It has developed that the South African Police Service (SAPS) is making arrangements to lessen the quantity of wrongdoing police in the nation by 3000. This disclosure was made in its 2017/18 yearly execution design report which was as of late tabled in Parliament.
The report determined that designs are being made to cut the quantity of officers from 194 431 to 191 431 by 2019/20. Despite the fact that the Police Ministry fought that the lessening wouldn’t hamper the advance it’s making in the battle against wrongdoing, the arrangement has been met with much blazing feedback.
To cite an instance, IOL reported that Johan Burger, a senior researcher at the Institute for Security Studies (ISS) pointed out that the SAPS plan is strange when one considers South Africa’s crime rate.
The country has experienced an increase in violent crimes in the last four years, noted Burger. “All indications are that these will increase. We’ve also seen a rise in public violence in the last decade,” he added. Having said that, Burger wailed that “the police are spending millions each year on paying out civil claims. “It looks like they are trying to save money in crucial areas in order for them to pay out these huge amounts,” he said. Similarly, Mireille Wenger, the Western Cape spokesperson on community safety lamented that the plan to reduce the number of crime fighters is disturbing.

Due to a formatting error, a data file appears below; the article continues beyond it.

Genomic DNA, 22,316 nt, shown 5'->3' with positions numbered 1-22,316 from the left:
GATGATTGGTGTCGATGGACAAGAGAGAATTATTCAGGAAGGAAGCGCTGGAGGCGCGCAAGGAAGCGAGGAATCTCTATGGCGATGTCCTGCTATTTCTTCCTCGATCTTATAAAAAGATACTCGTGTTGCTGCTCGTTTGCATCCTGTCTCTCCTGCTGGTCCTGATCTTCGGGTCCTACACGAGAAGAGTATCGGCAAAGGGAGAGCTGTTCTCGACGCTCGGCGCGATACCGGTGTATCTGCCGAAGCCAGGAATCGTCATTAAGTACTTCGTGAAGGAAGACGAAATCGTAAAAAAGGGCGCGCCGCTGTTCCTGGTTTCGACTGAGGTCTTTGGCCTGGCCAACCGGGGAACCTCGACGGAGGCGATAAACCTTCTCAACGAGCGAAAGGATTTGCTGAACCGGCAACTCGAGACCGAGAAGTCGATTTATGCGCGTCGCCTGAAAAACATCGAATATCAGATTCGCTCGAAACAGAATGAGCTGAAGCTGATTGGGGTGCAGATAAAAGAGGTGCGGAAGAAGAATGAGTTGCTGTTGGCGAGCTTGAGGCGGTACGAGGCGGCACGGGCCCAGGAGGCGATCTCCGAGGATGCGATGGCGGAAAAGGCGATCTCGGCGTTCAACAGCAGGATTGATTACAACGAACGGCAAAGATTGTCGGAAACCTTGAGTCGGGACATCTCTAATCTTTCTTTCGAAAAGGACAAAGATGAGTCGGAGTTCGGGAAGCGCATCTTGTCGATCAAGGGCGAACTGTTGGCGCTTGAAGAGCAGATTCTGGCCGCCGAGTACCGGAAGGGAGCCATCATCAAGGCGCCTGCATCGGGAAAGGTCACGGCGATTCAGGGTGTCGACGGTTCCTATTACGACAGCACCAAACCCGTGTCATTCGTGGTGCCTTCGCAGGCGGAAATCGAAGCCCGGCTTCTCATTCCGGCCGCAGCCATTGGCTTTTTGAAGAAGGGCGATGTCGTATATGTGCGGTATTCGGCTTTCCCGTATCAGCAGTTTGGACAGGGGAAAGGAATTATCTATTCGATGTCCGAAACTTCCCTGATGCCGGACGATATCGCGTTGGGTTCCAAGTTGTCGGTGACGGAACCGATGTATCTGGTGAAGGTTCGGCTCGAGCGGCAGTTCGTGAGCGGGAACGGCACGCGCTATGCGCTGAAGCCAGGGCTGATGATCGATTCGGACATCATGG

According to Wenger, the Western Cape province already has 900 fewer police officers than it did in 2013. “The news that the national ministry is cutting the number of police posts is very worrying, especially since we already have a large shortage of police.
“This means that the actual number of police personnel serving our communities is shrinking,” cried Wenger. the South African Police Service has maintained that the reduction won’t hold back performances. The reduction “is not expected to reduce the department’s overall performance over the medium-term, as most of its performance targets in relation to the investigation and detection of crime will remain constant over the medium-term,” stated the Ministry.